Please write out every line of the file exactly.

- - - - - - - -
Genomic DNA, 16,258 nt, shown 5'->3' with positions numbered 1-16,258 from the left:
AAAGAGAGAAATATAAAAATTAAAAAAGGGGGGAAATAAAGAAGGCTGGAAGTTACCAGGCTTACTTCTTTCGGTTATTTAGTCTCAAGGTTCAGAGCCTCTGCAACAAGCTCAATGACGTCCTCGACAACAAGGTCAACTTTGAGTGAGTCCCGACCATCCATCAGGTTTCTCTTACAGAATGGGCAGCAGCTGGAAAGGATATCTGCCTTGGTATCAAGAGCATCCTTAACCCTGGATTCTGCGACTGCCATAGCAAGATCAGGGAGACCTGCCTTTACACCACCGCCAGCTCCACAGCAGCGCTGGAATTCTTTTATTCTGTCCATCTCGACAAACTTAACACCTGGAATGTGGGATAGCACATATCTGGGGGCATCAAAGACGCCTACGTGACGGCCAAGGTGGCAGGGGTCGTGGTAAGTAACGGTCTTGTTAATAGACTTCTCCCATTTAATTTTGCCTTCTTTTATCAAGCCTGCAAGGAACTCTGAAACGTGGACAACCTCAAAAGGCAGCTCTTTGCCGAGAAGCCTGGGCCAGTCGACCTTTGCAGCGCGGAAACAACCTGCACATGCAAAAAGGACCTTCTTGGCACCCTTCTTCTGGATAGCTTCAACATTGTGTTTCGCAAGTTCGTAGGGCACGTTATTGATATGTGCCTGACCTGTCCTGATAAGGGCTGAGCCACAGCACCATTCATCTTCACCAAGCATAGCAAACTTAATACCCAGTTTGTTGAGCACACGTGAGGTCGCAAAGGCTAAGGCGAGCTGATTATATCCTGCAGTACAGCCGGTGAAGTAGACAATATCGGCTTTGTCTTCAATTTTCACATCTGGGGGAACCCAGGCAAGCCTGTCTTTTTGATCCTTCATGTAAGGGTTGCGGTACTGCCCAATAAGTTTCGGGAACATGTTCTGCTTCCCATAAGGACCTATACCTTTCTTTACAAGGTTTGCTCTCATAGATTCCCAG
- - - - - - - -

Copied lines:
Genomic DNA, 16,258 nt, shown 5'->3' with positions numbered 1-16,258 from the left:
AAAGAGAGAAATATAAAAATTAAAAAAGGGGGGAAATAAAGAAGGCTGGAAGTTACCAGGCTTACTTCTTTCGGTTATTTAGTCTCAAGGTTCAGAGCCTCTGCAACAAGCTCAATGACGTCCTCGACAACAAGGTCAACTTTGAGTGAGTCCCGACCATCCATCAGGTTTCTCTTACAGAATGGGCAGCAGCTGGAAAGGATATCTGCCTTGGTATCAAGAGCATCCTTAACCCTGGATTCTGCGACTGCCATAGCAAGATCAGGGAGACCTGCCTTTACACCACCGCCAGCTCCACAGCAGCGCTGGAATTCTTTTATTCTGTCCATCTCGACAAACTTAACACCTGGAATGTGGGATAGCACATATCTGGGGGCATCAAAGACGCCTACGTGACGGCCAAGGTGGCAGGGGTCGTGGTAAGTAACGGTCTTGTTAATAGACTTCTCCCATTTAATTTTGCCTTCTTTTATCAAGCCTGCAAGGAACTCTGAAACGTGGACAACCTCAAAAGGCAGCTCTTTGCCGAGAAGCCTGGGCCAGTCGACCTTTGCAGCGCGGAAACAACCTGCACATGCAAAAAGGACCTTCTTGGCACCCTTCTTCTGGATAGCTTCAACATTGTGTTTCGCAAGTTCGTAGGGCACGTTATTGATATGTGCCTGACCTGTCCTGATAAGGGCTGAGCCACAGCACCATTCATCTTCACCAAGCATAGCAAACTTAATACCCAGTTTGTTGAGCACACGTGAGGTCGCAAAGGCTAAGGCGAGCTGATTATATCCTGCAGTACAGCCGGTGAAGTAGACAATATCGGCTTTGTCTTCAATTTTCACATCTGGGGGAACCCAGGCAAGCCTGTCTTTTTGATCCTTCATGTAAGGGTTGCGGTACTGCCCAATAAGTTTCGGGAACATGTTCTGCTTCCCATAAGGACCTATACCTTTCTTTACAAGGTTTGCTCTCATAGATTCCCAG